Artist's Books / Special Editions





Almond, Darren: All Things Pass

Almond, Darren: Terminus

Almond, Darren / Blechen, Carl: Landscapes

Andreani, Giulia

Appel, Karel

Arnolds, Thomas

Brown, Glenn

Brown, Glenn: And Thus We Existed

Butzer, André

Butzer, André: Exhibitions Galerie Max Hetzler 2003–2022

Chinese Painting from No Name to Abstraction: Collection Ralf Laier

Choi, Cody: Mr. Hard Mix Master. Noblesse Hybridige

Demester, Jeremy

Demester, Jérémy: Fire Walk With Me

Dienst, Rolf-Gunter: Frühe Bilder und Gouachen

Dupuy-Spencer, Celeste: Fire But the Clouds Never Hung So Low Before

Ecker, Bogomir: You’re Never Alone

Elmgreen and Dragset: After Dark

Elrod, Jeff

Elrod, Jeff: ESP

Fischer, Urs

Förg, Günther

Förg, Günther: Forty Drawings 1993

Förg, Günther: Works from the Friedrichs Collection

Galerie Max Hetzler: Remember Everything

Galerie Max Hetzler: 1994–2003

Gréaud, Loris: Ladi Rogeurs  Sir Loudrage  Glorius Read

Grosse, Katharina: Spectrum without Traces

Hains, Raymond

Hains, Raymond: Venice

Hatoum, Mona (Kunstmuseum
St. Gallen)

Eric Hattan Works. Werke Œuvres 1979–2015

Hattan, Eric: Niemand ist mehr da

Herrera, Arturo: Series

Herrera, Arturo: Boy and Dwarf

Hilliard, John: Accident and Design

Holyhead, Robert

Horn, Rebecca / Hayden Chisholm: Music for Rebecca Horn's installations

Horn, Rebecca: 10 Werke / 20 Postkarten – 10 Works / 20 Postcards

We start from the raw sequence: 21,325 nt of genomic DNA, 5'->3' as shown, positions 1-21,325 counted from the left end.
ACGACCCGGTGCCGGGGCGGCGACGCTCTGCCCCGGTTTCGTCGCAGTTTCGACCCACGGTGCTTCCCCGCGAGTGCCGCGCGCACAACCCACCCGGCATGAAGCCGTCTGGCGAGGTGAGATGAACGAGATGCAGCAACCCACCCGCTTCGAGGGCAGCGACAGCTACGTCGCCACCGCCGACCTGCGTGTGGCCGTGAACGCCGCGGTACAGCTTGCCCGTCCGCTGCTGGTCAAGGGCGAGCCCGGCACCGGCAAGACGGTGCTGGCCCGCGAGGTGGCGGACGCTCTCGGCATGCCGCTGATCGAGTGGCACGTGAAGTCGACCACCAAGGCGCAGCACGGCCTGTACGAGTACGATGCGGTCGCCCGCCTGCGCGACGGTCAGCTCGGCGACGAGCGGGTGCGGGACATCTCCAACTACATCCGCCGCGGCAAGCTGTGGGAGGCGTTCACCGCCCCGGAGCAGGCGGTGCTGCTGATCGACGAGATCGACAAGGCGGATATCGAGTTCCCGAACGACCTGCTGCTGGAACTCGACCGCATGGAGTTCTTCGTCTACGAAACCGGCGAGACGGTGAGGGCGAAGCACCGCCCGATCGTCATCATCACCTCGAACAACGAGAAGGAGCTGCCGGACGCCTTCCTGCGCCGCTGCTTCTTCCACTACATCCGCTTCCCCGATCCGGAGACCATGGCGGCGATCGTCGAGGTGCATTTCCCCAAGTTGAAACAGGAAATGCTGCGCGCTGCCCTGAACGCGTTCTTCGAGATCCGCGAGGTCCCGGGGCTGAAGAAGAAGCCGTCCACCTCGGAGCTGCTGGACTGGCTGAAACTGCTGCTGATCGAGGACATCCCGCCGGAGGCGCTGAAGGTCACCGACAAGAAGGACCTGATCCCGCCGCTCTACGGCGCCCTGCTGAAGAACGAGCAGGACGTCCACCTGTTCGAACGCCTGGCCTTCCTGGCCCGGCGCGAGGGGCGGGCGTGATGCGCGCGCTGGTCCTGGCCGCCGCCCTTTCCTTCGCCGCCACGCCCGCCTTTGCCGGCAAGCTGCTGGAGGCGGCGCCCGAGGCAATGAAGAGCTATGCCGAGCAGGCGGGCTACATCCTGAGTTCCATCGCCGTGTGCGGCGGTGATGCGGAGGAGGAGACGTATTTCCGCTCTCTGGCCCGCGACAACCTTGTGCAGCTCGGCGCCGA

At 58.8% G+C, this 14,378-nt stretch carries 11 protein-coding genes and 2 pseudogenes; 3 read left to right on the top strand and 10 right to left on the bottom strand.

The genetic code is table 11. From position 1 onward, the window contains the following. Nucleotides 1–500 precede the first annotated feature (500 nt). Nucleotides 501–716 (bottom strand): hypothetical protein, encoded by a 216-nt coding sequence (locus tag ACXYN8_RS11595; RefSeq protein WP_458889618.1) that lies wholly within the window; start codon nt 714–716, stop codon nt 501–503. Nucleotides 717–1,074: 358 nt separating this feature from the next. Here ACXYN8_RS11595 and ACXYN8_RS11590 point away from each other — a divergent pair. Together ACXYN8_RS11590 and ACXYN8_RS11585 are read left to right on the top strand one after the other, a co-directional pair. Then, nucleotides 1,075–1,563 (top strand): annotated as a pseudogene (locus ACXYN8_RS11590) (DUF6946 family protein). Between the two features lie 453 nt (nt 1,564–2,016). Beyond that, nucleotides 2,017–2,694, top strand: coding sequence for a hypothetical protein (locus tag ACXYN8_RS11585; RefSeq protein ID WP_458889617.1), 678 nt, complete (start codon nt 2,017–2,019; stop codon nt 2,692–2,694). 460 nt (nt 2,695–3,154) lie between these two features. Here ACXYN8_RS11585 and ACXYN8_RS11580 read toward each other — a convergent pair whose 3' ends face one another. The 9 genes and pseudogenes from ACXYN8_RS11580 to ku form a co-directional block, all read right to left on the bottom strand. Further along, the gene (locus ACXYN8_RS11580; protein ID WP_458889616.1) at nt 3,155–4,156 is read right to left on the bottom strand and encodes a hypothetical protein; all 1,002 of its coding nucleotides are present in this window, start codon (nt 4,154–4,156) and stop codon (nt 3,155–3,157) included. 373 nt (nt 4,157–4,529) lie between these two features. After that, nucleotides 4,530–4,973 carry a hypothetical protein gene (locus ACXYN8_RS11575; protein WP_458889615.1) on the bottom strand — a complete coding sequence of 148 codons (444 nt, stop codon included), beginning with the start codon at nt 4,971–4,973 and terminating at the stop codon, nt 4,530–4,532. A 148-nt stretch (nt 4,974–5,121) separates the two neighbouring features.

Huang Rui: Actual Space, Virtual Space

Josephsohn, Hans

Kahrs, Johannes: Down ’n out

Koons, Jeff

Kowski, Uwe: Paintings and Watercolors

La mia ceramica

Larner, Liz

Li Nu: Peace Piece

Mahn, Inge


Mikhailov, Boris: Temptation of Life

Mosebach, Martin / Rebecca Horn: Das Lamm (The Lamb)

Neto, Ernesto: From Sebastian to Olivia

Niemann, Christoph

Oehlen, Albert: Luckenwalde

Oehlen, Albert: Mirror Paintings

Oehlen, Albert: Spiegelbilder. Mirror Paintings 1982–1990

Oehlen, Albert: Interieurs

Oehlen, Albert: unverständliche braune Bilder

Oehlen, Pendleton, Pope.L, Sillman

Oehlen, Albert | Schnabel, Julian

Phillips, Richard: Early Works on Paper

Prince, Richard: Super Group

Reyle, Anselm: After Forever

Riley, Bridget

Riley, Bridget: Circles and Discs

Riley, Bridget: Paintings and Related Works 1983–2010

Riley, Bridget: The Stripe Paintings

Riley, Bridget: Paintings 1984–2020

Roth, Dieter & Iannone, Dorothy

Scully, Sean: Dark Yet

True Stories: A Show Related to an Era – The Eighties

Tunga: Laminated Souls

Tursic, Ida & Mille, Wilfried

de Waal, Edmund: Irrkunst

Wang, Jiajia: Elegant, Circular, Timeless

Warren, Rebecca

Wool, Christopher: Westtexaspsychosculpture

Wool, Christopher: Road

Wool, Christopher: Yard

Wool, Christopher: Swamp

Wool, Christopher: Bad Rabbit

Zeng Fanzhi: Old and New. Paintings 1988–2023

Zhang Wei (2017)

Zhang Wei (2019)

Zhang Wei / Wang Luyan: A Conversation with Jia Wei


Out of print


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Elmgreen and Dragset: After Dark
Texts Francesco Bonami, Tian Wu, Zian Chen, Alvin Li, conversation between Elmgreen & Dragset and Francesco Bonami

Chinese / English
20 x 27 cm
272 pages
175 color illustrations
35.00 Euro


“Back in 1994, we met for the very first time on the basement dancefloor of that club in Copenhagen. The velvet-seated environment and the euro-trash pop hits blasting out of the loudspeakers all night long made both of us feel slightly lost and out of context with our multi-colored hairdos and Dr. Martens boots, regularly listening to bands like Sonic Youth or Nirvana. Like two misfits, we left the club together.” —Elmgreen & Dragset